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Alum Selected for AIA Civic Leadership Program

Christina Hernandez M Arch ’15 has been selected for the Center for Architecture's new Civic Leadership Program. Together with nine other young, talented, socially committed professionals, she will participate in a year-long series of programs and events to develop civic leadership skills. The CLP was initiated following the 2016 election to build on the groundswell of energy and interest in the civic realm. According to Hernandez, “The source of my interest in civic leadership and advocacy stems from the intersection of sustainable community development and housing. My passion emerged from a multi-disciplinary background, one I have defined through my study of environmental science, planning, architecture, and several fragments of community service and learning.” Pointing to the large number of architecture professionals in the United States, she says, “The more we participate the more we can affect change for the future of our profession and country.” Hernandez is an architectural designer at SLCE Architects, where she works on housing. Before coming to SLCE, she biked across the country with an organization called Bike & Build to raise money and awareness for affordable housing efforts nationwide. At CCNY, as a research assistant on the publication Prototyping Architecture: The Solar Roofpod, Hernandez researched New York City infrastructure and the potential for net-zero-energy building in underutilized spaces. As an undergraduate in Environmental Planning at Binghamton University, she worked on the Energy and Climate Action Plan for the City of Binghamton, developing recommendations for local policy and government action—a moment she points to as a catalyst to her interest in community-building.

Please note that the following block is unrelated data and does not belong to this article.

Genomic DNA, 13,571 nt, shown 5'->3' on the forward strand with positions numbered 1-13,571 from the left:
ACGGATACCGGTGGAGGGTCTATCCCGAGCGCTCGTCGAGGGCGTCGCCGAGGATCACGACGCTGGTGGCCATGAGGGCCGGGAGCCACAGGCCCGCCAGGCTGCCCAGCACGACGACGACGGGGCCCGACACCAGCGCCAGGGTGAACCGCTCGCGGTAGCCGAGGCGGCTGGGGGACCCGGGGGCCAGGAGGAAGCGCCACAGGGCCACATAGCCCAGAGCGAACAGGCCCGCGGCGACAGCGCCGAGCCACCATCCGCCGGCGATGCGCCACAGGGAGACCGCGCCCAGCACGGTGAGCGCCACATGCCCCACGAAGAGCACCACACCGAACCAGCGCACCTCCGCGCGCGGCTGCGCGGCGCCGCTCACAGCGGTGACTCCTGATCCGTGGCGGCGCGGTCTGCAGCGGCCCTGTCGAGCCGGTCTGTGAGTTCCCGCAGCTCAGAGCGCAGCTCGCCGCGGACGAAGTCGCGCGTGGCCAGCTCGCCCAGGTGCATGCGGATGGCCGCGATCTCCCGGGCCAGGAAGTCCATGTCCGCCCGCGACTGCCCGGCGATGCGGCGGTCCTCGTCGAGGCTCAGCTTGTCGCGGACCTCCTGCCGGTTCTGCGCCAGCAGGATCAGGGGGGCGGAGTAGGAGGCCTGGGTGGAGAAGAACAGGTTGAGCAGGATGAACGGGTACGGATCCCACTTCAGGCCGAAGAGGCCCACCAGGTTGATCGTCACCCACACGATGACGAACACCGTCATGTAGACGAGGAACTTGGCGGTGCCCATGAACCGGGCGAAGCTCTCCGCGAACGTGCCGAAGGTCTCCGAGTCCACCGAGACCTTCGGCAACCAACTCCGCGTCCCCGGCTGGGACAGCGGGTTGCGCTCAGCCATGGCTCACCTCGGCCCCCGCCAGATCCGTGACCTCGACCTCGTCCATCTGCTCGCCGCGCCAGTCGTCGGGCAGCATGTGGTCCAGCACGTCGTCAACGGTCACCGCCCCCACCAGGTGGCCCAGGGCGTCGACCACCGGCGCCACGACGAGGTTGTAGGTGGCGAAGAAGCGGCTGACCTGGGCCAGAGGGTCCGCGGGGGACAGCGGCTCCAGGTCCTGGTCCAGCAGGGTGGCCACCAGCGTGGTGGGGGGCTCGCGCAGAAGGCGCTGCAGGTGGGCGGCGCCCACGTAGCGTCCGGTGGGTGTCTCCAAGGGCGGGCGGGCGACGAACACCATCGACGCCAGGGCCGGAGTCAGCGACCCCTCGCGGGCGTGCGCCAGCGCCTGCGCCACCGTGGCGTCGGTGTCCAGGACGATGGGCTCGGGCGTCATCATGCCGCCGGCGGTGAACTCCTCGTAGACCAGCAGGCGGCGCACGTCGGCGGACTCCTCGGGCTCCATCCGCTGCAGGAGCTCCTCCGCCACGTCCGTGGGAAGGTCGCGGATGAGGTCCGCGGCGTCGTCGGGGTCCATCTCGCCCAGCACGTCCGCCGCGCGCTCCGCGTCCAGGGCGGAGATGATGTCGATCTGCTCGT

DACA statement by faculty

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Spitzer School of Architecture DACA Statement